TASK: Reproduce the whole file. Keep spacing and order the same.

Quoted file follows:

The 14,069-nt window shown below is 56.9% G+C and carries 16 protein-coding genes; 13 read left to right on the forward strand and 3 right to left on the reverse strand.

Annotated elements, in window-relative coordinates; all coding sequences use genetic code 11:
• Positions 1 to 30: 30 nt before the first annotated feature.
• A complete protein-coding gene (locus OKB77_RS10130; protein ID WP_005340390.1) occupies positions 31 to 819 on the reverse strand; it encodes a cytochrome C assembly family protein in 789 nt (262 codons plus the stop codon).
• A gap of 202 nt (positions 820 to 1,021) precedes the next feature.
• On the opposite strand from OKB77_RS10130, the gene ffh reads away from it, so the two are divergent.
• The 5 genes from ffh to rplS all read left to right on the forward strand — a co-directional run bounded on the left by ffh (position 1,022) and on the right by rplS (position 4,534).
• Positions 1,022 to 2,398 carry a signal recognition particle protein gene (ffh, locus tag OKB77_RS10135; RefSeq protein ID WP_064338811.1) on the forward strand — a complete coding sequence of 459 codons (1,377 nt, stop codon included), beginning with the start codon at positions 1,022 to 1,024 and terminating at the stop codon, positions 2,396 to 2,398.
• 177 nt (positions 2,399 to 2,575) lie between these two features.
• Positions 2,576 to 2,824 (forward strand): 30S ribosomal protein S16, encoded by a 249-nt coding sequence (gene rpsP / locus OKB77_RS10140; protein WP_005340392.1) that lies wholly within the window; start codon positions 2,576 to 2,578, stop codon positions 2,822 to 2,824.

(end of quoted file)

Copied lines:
The 14,069-nt window shown below is 56.9% G+C and carries 16 protein-coding genes; 13 read left to right on the forward strand and 3 right to left on the reverse strand.

Annotated elements, in window-relative coordinates; all coding sequences use genetic code 11:
• Positions 1 to 30: 30 nt before the first annotated feature.
• A complete protein-coding gene (locus OKB77_RS10130; protein ID WP_005340390.1) occupies positions 31 to 819 on the reverse strand; it encodes a cytochrome C assembly family protein in 789 nt (262 codons plus the stop codon).
• A gap of 202 nt (positions 820 to 1,021) precedes the next feature.
• On the opposite strand from OKB77_RS10130, the gene ffh reads away from it, so the two are divergent.
• The 5 genes from ffh to rplS all read left to right on the forward strand — a co-directional run bounded on the left by ffh (position 1,022) and on the right by rplS (position 4,534).
• Positions 1,022 to 2,398 carry a signal recognition particle protein gene (ffh, locus tag OKB77_RS10135; RefSeq protein ID WP_064338811.1) on the forward strand — a complete coding sequence of 459 codons (1,377 nt, stop codon included), beginning with the start codon at positions 1,022 to 1,024 and terminating at the stop codon, positions 2,396 to 2,398.
• 177 nt (positions 2,399 to 2,575) lie between these two features.
• Positions 2,576 to 2,824 (forward strand): 30S ribosomal protein S16, encoded by a 249-nt coding sequence (gene rpsP / locus OKB77_RS10140; protein WP_005340392.1) that lies wholly within the window; start codon positions 2,576 to 2,578, stop codon positions 2,822 to 2,824.